This post was contributed by Dr. Mike Jacobs, Principal, AppleTree Early Learning Public Charter School.

Have you ever wondered how to get results using CLASS® all year long? Too often we use the CLASS tool only as a method to give observation and feedback for a specific moment in time right before an observation cycle begins. If we know anything about educators, they have many observations and receive feedback regularly. The observations are often a snapshot and do not take into account all the work educators are doing on a daily basis. There are three specific areas that will help you, as a school leader or coach, create a school culture of CLASS from the start to the end. 

A culture of CLASS is infused with a shared vision, collective responsibility, and passion. 

3 Steps to Building a CULTURE of CLASS all year long: 

1. Focus on the PEOPLE 

Unfortunately, we forget that leading starts with Us. As the leader or coach, you have to be clear on what the vision for success is for your team. Emotional intelligence is critical when leading teams. However, being well-versed with the knowledge of CLASS helps you better create a vision that is attainable for your team. 

After you have fully studied and understood the impact of CLASS, you are ready to bring your team into the process. 

It is important to: 

  • Launch CLASS from the beginning of the school year 
  • Focus on the strength of your team and know what areas of CLASS they do really well by creating spaces to share best practices 
  • Discuss why CLASS is important and discuss how they might already be doing some of the work 
  • Creative a culture of celebration and positivity 

2. ReTHINK Professional Development 

No brainer, right? Of course we need professional development! As educators, we are lifelong learners. Although when many educators hear professional development, they cringe and immediately put up a wall. As a result, they are not open to learning new strategies that can potentially improve their practice. It’s time that we shift our mindset around professional development as leaders and coaches. Take the time needed to evaluate your team and their needs so that you can make the most of their time in professional development. 

Start with a designated time to meet with educators. Most schools have grade band meetings for professional learning communities (PLCs) where they meet on a regular basis to review data and share information. Create a safe space where educators can focus on building their toolbox and in smaller teams. It will help build accountability and focus on the educator as a subject matter expert. It will be beneficial to restructure your PLC where educators get exactly what they need in a quick and efficient way.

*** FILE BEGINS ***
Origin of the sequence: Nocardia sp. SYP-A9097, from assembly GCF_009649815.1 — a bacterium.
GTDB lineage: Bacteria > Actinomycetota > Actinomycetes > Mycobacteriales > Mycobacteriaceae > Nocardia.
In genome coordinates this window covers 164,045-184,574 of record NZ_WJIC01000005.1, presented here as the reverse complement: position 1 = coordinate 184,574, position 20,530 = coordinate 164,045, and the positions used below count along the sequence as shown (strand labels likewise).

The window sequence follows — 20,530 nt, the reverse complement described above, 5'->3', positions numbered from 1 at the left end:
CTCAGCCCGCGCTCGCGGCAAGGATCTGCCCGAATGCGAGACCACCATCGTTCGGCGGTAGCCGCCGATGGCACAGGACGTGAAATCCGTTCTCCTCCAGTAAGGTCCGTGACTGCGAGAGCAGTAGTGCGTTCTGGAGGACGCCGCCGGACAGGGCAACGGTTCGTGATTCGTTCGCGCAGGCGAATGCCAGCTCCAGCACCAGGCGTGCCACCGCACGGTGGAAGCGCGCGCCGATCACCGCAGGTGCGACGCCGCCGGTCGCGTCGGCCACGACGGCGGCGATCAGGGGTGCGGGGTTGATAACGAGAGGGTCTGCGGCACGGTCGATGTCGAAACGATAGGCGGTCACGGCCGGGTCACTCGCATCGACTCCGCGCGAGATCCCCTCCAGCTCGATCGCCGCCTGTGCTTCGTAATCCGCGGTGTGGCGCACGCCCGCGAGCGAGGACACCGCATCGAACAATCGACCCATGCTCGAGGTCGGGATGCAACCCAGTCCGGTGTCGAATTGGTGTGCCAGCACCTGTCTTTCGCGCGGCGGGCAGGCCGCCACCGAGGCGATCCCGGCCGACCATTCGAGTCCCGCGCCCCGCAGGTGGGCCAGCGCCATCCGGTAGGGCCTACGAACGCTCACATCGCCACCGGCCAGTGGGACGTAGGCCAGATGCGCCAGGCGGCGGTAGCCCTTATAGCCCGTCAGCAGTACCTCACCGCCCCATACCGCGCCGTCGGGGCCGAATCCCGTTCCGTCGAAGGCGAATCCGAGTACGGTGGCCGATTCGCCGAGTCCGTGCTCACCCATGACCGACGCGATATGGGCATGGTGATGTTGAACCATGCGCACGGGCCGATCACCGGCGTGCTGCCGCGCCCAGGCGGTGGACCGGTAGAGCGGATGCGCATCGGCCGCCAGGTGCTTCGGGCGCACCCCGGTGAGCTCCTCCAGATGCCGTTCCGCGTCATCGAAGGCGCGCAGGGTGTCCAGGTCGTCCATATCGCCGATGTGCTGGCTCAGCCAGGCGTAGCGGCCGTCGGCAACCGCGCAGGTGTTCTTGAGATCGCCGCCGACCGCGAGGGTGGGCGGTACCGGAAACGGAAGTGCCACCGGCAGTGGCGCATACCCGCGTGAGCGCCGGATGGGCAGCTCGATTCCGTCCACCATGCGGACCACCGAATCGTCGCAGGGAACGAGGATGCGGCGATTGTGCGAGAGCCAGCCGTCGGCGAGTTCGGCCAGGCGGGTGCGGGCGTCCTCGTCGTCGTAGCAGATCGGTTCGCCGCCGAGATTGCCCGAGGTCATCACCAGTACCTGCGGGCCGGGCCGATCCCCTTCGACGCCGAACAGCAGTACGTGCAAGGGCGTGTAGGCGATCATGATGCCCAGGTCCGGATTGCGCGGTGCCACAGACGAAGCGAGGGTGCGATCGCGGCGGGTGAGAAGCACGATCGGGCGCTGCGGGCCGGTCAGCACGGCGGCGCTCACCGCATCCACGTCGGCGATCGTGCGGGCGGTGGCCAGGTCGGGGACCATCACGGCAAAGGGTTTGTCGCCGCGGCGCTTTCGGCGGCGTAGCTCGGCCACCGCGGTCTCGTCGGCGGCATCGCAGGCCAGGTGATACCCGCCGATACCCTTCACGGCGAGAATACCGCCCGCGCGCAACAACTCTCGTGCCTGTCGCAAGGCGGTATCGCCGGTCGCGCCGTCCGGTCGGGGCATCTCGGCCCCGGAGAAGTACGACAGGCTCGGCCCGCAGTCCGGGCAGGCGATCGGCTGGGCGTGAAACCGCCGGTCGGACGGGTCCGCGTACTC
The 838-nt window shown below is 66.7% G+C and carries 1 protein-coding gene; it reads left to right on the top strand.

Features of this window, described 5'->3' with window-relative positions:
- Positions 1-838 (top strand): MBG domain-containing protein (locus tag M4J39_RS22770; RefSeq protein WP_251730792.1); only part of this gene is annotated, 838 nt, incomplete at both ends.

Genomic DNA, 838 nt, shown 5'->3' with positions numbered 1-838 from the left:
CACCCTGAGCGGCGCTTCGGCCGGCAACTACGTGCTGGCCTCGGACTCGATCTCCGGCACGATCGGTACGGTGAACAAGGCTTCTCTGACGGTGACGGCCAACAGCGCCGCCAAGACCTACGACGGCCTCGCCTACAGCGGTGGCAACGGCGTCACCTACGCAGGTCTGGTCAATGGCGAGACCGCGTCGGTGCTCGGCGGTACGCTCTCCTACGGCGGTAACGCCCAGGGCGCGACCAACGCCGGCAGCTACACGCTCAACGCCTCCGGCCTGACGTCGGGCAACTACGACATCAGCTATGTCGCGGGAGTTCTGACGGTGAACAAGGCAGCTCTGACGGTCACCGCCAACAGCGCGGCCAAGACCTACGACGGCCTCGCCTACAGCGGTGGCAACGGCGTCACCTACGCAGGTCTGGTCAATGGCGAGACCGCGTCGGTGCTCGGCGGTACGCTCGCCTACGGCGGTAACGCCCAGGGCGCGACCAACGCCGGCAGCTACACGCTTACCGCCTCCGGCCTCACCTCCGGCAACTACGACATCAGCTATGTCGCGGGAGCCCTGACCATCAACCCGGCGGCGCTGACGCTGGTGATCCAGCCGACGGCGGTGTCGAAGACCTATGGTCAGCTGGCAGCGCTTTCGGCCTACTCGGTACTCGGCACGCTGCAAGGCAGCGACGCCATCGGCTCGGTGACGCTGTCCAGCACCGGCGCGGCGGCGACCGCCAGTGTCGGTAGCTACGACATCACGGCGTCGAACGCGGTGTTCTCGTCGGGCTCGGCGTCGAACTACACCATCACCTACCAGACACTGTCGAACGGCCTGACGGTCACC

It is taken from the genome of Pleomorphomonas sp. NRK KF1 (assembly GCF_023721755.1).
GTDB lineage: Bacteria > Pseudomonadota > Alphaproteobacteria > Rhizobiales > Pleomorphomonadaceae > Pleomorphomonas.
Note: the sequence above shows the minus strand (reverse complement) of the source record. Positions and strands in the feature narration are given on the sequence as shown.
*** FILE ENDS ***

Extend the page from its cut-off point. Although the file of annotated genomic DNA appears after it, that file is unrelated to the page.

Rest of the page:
Here is the PD framework that works for our school: 

  • Pick an indicator or domain to focus on
  • 10/10/10 Model: 
    • 10 minutes - Direct instruction and skill model the skill 
    • 10 minutes - Practice 
    • 10 minutes - Feedback and celebration 
  • Separate cohorts of educators (lead educators are separate from teacher assistants)

3. Process of Evaluation 

The final step in the framework is to develop a process of evaluation. The framework is designed to cover all bases and to ensure it can be replicated as many times as needed. The only way to see the results is to: 

  • Know your data and study your scores (if applicable) 
  • Focus the skill practices in PLC’s (pick your focus with the highest leverage)
  •  Design observation sprints
    • 2 week cycles 
    • Observe 
    • Give direct feedback 
    • Follow up 

CLASS is a proven framework that supports educators with improving their teaching practice which has a direct link to student outcomes. When CLASS becomes a part of an organization's culture and the focus is on the educators who are the subject matter experts, the classroom becomes a place where educators and children feel safe and happy.

Dr. Mike Jacobs is currently an enthusiastic instructional leader and principal in Washington, D.C. serving children in PreK 3 and PreK 4. He is an advocate for early literacy instruction and believes that when children are in a safe learning environment they can achieve new heights.